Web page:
Monday, November 30, 2009

2009 in Music, part 1

Well, folks... it's that time once again. My annual roundup of all things music from my own selfish perspective. You might want to refresh your memory on last year to see if this holds up at all over time.

Anyhow, we'll get to the 10 best albums soon. For now, partially because rankings in and of themselves do not sum up a year in music - and partially because I need more time to write the albums blog - let's just get to some of the musical housekeeping for the year that was:

Creed of the Year
I'm going to take some pain for this one, because Creed is probably not the best parallel, but... Kings of Leon. I say this because I have their most recent album. It has some good songs. They are all overplayed. They are far overrated as a band. They have vague religious righteousness about them. Maybe Creed is a good parallel. That said, if Creed could write a song as good as "Sex on Fire" the world would be a better place.

Band I'm Glad I Got Into This Year
Hands down Modest Mouse. What the hell took me so long to get on this train? And it was the classic see-band-live-and-love-them-forever thing. Seriously, some great musicians. They can thrash, too. But Isaac Brock is a pretty talented songwriter and knows him some melody, too. I'm late to the game, but happy to be in nonetheless.

Concert Moment of the Year
So, I could pick a lot of things from the Coldplay show, where I saw one of the best mainstream bands of the decade look incredibly comfortable and engage the crowd and all that. But the moment was before they come on stage. Bands usually get to pick their pre-show music. So, it wasn't a shock to hear the normal background set-change music segue into Jay-Z, a Coldplay collaborator. What was more of a surprise was how Coldplay elected to have U2's "Magnificent" blare at full concert volume prior just prior to taking the stage. To me, that was the band saying, "Well, since someone's going to compare, you just go ahead and hear it and then we'll show you what we've got." Point taken. Ballsy move that Coldplay backed up with a killer show.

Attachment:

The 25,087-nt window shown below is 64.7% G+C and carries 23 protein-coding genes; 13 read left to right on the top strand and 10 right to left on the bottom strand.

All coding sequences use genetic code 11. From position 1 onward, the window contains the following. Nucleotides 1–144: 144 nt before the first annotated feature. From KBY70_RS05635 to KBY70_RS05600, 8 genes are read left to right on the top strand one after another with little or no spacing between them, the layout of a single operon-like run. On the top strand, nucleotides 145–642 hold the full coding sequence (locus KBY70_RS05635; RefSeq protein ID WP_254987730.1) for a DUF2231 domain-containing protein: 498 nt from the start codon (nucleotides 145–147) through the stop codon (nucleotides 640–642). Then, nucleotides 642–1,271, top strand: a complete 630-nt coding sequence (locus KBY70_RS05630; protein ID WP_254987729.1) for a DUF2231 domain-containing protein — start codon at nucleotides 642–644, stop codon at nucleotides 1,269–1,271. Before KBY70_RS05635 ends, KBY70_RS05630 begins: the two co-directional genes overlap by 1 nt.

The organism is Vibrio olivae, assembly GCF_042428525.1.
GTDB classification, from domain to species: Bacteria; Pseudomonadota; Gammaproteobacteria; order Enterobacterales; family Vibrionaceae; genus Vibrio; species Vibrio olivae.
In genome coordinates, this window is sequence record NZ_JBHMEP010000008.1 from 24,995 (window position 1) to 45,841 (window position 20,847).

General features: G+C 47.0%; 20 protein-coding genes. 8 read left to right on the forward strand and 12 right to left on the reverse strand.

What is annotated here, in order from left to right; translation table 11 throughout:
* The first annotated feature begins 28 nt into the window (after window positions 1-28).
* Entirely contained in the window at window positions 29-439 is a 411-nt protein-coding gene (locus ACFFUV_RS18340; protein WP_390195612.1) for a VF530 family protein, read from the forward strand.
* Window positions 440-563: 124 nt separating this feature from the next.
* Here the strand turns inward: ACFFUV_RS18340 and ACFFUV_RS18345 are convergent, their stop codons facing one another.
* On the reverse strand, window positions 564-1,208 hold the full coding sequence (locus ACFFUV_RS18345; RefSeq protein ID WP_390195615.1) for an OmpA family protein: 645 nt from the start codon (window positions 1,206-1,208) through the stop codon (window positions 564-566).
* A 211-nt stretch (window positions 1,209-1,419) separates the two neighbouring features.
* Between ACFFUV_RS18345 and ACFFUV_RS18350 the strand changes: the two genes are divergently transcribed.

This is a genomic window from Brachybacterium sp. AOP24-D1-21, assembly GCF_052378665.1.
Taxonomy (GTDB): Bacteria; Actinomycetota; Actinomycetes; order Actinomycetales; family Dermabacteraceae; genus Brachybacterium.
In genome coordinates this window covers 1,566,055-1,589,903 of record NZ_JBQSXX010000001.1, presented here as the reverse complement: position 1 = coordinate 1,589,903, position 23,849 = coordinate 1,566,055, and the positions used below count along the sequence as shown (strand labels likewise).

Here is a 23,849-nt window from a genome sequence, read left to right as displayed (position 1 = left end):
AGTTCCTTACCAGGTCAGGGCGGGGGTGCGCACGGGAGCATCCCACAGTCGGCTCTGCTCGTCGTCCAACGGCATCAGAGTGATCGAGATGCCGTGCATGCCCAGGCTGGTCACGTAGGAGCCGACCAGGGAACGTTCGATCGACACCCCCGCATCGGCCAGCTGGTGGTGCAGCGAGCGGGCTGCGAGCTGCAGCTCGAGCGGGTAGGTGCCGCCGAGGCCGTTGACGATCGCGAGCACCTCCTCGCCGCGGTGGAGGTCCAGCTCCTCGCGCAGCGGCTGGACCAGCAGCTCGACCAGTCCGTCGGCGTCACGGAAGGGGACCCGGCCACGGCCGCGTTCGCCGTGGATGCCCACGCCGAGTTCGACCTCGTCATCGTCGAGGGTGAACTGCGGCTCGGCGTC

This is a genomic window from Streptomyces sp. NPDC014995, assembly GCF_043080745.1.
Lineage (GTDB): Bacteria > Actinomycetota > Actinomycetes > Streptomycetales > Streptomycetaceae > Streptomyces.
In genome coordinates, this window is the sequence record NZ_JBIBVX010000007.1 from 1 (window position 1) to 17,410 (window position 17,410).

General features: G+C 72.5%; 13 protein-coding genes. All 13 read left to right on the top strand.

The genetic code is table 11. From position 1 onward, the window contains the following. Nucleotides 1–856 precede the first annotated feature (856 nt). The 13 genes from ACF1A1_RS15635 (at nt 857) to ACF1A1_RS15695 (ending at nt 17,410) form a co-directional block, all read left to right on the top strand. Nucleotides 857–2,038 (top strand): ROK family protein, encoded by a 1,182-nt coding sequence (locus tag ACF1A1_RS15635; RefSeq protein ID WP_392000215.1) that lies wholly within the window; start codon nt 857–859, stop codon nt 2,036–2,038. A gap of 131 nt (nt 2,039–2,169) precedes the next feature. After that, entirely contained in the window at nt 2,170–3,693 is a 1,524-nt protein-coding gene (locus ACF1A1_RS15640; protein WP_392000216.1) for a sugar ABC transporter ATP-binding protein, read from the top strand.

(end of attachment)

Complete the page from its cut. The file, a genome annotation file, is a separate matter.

Creepiest Video Ever of the Year
This isn't even a contest. Good luck sleeping after this, kids:

Pop Song That Can Die, Preferably Quickly
"Single Ladies." I don't like it. I will not put a ring on it. I will change the station. And please stop putting it into TV shows. And I don't care about the baby dancing o YouTube either.

Trend of the Year
The continued rise (and toleration) of free. It's occurring to more and more bands/labels/rational people that there is little need to charge for music itself. There's, simply put, too much money to be made on concert tickets, merchandise, fan club fees, deluxe super versions of albums and more to worry about the cost of a 128kbps mp3 out there. Even as iTunes raised its prices, more and more we're seeing bands use simple economics to reap decent returns. Certainly sustainable returns. Think about it... you could sell 500,000 albums and get $4 for each sold. Or, you could sell 20,000 $120 super-deluxe album packages and get just about the same money. Anyone want to dispute it's easier to get 20,000 people to buy something than 500,000? Seriously... give your music away and put out awesome stuff that hardcore fans will pony up for.

Alarming Trend
Taylor Swift. All of it. Make it stop. I swear, every three years there some new country tart-let out there who gets shoved down our throats. And she is this year's winner. Make. It. Stop. Or please stop trying to make me care.

Biggest Disappointments
Ok, really, this year was a big letdown after last year. I suppose we were due for an off year... the past few have been pretty good music years. This year, just... geez. First off, a lot of bands should have put out EPs instead of albums. The Big Pink debut album has a lot of promise, but only up until about song 6.

But still, a few albums just tanked if you ask me: